Seventy-five years ago, on May 16, a spring day in Poland, 6,000 Romani people — elders, men and women, girls and boys — who were imprisoned in Auschwitz-Birkenau, barricaded themselves in the “Gypsy Camp.” They prepared to fight back and stand up against the Nazis’ extermination plan for that evening.
Locked up between barbed wire, wooden barracks, gas chambers, and cremation ovens, they could see, smell, feel, and touch death everywhere around them: the death of their loved one, the death of another Roma, the death of a Jew, the death of a gay man, the death of a Pole, the death of a human being.
And yet, in the face of catastrophe, the Romani people in the Zigeunerlager stood up, spoke up, rose up. Hugo Höllenreiner, then 11 years old, recalls hearing his father protest against the Nazi guards: “We’re not coming out! You come in here! If you want something, you have to come inside!”
We have come such a long way since then. We have reached a point when in some regions, Romani political thought, Romani institutions, and Romani scholarship are no longer only about Roma, but with and by Roma. The European Roma Institute for Arts and Culture, Roma Studies Programs at Central European University, Harvard, and other places are authoritative examples in that sense.
Yet Romani communities across the world are still under threat — even more so today, when the enduring slur of Romani criminality is exploited, both online and offline, as a weapon for anti-Romani violence. It is fortified by fake information, fake DNA police evidence, racist intellectuals, neo-Nazi groups, and vigilante groups.
Meanwhile many Europeans have remained silent in the face of so much inhumanity. The world neglected the killing of the five years old Robbi Csorba and his father, ten years ago in Hungary. Greeks did not react when Yannoula, a 13-year-old Romani girl was shot dead in Greece in 2018. Italians stayed silent while the number of racially motivated attacks in Italy tripled from 2017 to 2018.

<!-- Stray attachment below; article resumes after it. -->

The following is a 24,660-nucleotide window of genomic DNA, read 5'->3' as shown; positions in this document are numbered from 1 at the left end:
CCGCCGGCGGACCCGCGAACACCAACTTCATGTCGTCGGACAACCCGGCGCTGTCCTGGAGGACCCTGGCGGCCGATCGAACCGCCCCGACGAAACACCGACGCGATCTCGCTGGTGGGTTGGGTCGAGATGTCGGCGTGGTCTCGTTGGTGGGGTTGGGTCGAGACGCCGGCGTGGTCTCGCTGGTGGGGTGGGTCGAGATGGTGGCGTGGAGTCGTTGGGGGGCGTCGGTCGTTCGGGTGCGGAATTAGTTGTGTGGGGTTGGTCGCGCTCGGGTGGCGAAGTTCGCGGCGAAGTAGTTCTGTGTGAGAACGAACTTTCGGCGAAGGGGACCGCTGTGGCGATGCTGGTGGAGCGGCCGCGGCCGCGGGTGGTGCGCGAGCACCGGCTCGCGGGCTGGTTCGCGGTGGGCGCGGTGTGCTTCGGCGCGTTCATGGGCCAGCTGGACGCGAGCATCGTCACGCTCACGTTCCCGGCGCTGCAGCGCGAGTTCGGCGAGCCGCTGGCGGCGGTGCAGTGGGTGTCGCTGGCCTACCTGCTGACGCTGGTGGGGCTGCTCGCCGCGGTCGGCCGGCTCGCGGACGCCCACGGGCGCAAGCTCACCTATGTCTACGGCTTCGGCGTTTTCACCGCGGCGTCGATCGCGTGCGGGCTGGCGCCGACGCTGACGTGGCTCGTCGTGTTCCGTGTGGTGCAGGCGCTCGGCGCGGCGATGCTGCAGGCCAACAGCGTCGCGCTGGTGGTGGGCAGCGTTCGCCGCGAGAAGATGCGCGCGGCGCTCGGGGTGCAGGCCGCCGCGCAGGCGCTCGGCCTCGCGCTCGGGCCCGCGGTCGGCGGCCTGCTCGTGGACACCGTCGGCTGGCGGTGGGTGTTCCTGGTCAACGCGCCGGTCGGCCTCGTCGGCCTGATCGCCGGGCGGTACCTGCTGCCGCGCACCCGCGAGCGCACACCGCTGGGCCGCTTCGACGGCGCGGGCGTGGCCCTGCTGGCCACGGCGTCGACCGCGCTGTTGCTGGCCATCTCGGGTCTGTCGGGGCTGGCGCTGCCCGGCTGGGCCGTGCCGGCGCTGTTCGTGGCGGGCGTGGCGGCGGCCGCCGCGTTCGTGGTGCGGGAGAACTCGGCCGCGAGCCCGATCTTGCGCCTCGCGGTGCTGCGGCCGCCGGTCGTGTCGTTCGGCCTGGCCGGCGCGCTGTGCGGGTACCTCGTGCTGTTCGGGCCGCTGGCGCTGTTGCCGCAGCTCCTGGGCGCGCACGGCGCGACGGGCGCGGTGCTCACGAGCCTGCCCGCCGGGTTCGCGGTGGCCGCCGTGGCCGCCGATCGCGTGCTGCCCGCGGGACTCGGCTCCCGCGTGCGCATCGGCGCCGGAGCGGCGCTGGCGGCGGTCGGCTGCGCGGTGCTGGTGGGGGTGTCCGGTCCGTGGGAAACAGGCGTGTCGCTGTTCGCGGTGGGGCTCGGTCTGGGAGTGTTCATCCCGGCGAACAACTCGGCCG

Europeans may not even know or care about the killing of the 23-year-old David Popp last year in Ukraine or the cruel anti-Romani mobs in Italy and France in the past few months. No matter whether Roma live in Eastern Europe or Western Europe, the U.S., Brazil, Argentina, or Canada, we are all doomed to being blamed collectively simply for being Roma. And the racecraft of Roma inferiority allows gadje to morally justify their indifference and inaction in the face of harm and violence.
We are often told that we are a nation of survivors, but we often forget about our ancestors, who stood up and resisted in the face of misery, very much like the 6,000 Roma did on May 16, 1944, against the Nazis. And too often, we forget to honor them. Too often, the lack of spaces, memorials, history books, and museums prevents us from remembering.
Truth-telling and the collection of historical data are important for establishing a memory of the past and generating an enduring account of anti-Roma violence. And so, today, we pay tribute to our resistance and tell the truth about the persecution of our Roma communities during the Holocaust.
The non-Roma, gadjo world can and must learn from the fascinating history of the Romani people, who from one generation to the next have managed to remain compassionate, not hostile; forgiving, not vengeful; and unfortunately, even obedient to the oppressor, yet still aware of the injustices they have experienced and will continue to experience.
In memorializing resistance, the participation of allies is also worth remembering. So, today, we pay tribute to our allies too.
This year, the U.S. Congress and Senate are showing Roma a sign of justice and respect by introducing the first-ever bipartisan resolution to recognize Romani heritage and history.
When we started to think about the possibility of advocating for such a resolution, our fellow Romani, Nathan Mick, an experienced American politician, encouraged and advised us on how to proceed. But we also worked close with our non-Romani allies, including the Roma Working Group in Washington DC. But here’s what made this process more symbolically powerful and most meaningful to me: one of the greatest supporters and strategist working hand in hand with us on this initiative was Valentin Mihalache, a fellow Romanian American.
Therefore, to create historical consciousness of Roma and non-Roma about the atrocity of the Holocaust against Romani people and their resistance, what we need is allyships and a vibrant and genuine recognition and community voices that replicate the memorialization that other communities of survivors have established.
This op-ed is based on Margareta Matache’s speech at the “Neglected Voices: The Global Roma Diaspora” conference at Harvard in 2019.